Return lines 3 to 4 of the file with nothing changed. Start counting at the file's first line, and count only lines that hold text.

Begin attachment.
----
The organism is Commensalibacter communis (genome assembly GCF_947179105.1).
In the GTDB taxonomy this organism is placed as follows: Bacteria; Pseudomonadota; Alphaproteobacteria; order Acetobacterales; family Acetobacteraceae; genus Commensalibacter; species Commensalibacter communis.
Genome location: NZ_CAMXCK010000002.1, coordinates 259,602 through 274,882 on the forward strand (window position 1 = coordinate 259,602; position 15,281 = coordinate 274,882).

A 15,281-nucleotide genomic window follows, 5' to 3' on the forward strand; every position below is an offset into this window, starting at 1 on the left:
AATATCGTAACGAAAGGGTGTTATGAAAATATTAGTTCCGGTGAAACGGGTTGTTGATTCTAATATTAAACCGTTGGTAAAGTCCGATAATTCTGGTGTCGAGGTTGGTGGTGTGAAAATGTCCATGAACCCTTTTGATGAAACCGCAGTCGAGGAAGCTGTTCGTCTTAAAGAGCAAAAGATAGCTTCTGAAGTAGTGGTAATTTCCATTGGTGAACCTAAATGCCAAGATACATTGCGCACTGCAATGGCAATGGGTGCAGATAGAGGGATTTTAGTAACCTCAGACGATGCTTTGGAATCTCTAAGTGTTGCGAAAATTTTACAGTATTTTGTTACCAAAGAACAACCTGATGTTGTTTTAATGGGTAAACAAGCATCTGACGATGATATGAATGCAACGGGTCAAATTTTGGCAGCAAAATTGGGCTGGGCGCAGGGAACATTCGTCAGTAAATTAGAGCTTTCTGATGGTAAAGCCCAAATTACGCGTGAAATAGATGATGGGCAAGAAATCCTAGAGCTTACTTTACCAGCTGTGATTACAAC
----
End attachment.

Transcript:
Genome location: NZ_CAMXCK010000002.1, coordinates 259,602 through 274,882 on the forward strand (window position 1 = coordinate 259,602; position 15,281 = coordinate 274,882).

A 15,281-nucleotide genomic window follows, 5' to 3' on the forward strand; every position below is an offset into this window, starting at 1 on the left: